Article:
by Ron Van Sweringen
Her name was Evie Adams and she lived up the street from me. The house wasn’t much, mostly covered by an overgrown garden and an enormous shade tree. I used to see her sitting under it occasionally when I passed by. She even waved to me on occasion.
I wondered about her. She seemed to live alone, my never having seen any other member of her family in the garden. I did notice some animals–a goat, a cow and some chickens which seemed to roam at will. I found the bucolic scene charming and actually more than that, enchanting.
One sweltering day in August I lingered a bit longer than was necessary when passing her garden. My reward was the unusual sight of her dancing in the water from a lawn sprinkler. Her hair was golden in the sunlight and she wore a white bathing suit. To say she was beautiful to my 18 year old eyes would be an understatement. When she noticed me and waved, motioning me to come into the garden, my heart tripped. What had I done to deserve this?
The gate on the white picket fence opened easily. The air in the garden was noticeably cooler than the street. I could hear her tinkling laughter as I slowly drew near on the long path. Flowers of every sort grew in profusion; it seemed to be nature gone wild in the most magnificent fashion. It occurred to me this might be a dream, maybe I’d overslept that Saturday morning–but no, I decided it was much too real to be a dream.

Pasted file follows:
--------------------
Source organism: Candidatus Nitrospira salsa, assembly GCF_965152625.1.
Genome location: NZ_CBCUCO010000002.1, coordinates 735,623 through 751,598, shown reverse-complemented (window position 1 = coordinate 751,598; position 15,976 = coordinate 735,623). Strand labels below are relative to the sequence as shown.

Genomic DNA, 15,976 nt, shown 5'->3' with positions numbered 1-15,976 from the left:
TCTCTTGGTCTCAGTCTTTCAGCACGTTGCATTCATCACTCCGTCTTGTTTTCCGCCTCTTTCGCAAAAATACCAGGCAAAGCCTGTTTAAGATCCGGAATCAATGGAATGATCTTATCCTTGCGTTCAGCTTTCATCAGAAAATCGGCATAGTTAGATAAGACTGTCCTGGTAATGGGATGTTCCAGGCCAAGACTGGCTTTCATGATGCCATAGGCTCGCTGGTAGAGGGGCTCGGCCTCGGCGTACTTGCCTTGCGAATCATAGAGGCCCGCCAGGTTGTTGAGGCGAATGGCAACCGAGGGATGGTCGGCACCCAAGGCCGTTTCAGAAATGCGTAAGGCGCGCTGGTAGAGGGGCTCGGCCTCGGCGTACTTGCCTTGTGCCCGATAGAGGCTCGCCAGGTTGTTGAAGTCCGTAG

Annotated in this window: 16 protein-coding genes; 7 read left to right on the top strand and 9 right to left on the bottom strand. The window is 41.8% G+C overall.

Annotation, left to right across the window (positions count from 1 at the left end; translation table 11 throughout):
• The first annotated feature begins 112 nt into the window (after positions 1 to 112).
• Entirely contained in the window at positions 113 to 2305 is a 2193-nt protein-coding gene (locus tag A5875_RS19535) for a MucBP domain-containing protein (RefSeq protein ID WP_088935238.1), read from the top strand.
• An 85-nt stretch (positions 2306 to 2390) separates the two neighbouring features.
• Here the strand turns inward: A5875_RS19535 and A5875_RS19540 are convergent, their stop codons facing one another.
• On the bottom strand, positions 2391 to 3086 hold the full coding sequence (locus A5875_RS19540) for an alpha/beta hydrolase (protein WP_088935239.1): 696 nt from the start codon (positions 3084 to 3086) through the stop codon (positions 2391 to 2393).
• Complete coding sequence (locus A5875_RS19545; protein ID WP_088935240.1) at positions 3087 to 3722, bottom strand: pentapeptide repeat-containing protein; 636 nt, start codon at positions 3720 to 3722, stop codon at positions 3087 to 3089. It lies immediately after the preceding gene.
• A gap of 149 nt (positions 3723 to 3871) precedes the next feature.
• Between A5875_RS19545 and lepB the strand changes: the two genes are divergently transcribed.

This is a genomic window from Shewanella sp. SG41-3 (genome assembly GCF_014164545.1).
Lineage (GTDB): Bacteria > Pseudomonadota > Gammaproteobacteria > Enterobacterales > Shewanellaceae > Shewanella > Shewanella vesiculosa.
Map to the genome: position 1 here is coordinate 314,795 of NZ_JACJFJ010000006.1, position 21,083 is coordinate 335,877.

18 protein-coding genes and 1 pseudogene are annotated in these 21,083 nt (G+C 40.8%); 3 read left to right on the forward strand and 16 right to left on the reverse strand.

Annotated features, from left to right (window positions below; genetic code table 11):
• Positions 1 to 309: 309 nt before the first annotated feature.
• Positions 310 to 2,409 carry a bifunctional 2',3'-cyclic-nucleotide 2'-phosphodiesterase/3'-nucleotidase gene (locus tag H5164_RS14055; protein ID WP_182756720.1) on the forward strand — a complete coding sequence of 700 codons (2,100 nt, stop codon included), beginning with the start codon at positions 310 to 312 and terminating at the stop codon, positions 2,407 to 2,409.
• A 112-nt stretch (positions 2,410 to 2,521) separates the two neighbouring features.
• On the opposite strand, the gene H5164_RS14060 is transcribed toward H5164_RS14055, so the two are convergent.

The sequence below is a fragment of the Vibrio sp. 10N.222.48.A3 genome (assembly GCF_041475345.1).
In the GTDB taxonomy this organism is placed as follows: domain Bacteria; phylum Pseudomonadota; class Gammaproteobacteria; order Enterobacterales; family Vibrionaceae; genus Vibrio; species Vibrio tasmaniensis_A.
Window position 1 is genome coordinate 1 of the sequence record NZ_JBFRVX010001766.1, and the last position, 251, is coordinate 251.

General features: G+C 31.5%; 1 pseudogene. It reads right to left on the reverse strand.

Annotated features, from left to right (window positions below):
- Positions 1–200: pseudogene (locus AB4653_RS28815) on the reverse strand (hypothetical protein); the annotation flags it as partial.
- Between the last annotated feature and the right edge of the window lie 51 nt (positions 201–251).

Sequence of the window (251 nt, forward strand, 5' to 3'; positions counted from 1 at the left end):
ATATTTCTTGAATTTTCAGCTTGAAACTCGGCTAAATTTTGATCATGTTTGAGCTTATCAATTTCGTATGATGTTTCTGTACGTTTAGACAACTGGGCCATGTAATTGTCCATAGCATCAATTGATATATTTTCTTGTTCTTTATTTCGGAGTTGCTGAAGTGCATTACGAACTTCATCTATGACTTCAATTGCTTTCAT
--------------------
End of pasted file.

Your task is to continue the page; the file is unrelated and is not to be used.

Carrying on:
Her voice was delightful, seeming to float softly on the air. We talked for a moment. I told her my name and she told me hers. Then she asked me if I’d like a glass of iced tea. Of course I accepted as an excuse to stay longer in paradise.
I took a seat on the ground beneath the shade tree and watched her dance away toward the house. Birds were singing and I was about to close my eyes when I noticed it in the ivy. She returned a few minutes later with a tray and the glasses of iced tea. I stepped forward immediately to prepare her for what had happened, but she saw it before I could speak and dropped the tray.
“I’m sorry,” I said, “the snake was so large I had to kill it.”
Tears filled her eyes as she sank down on her knees. A moment later she wiped her eyes and looked at me. Speaking softly she asked, “Does this mean you’re not into apples either?”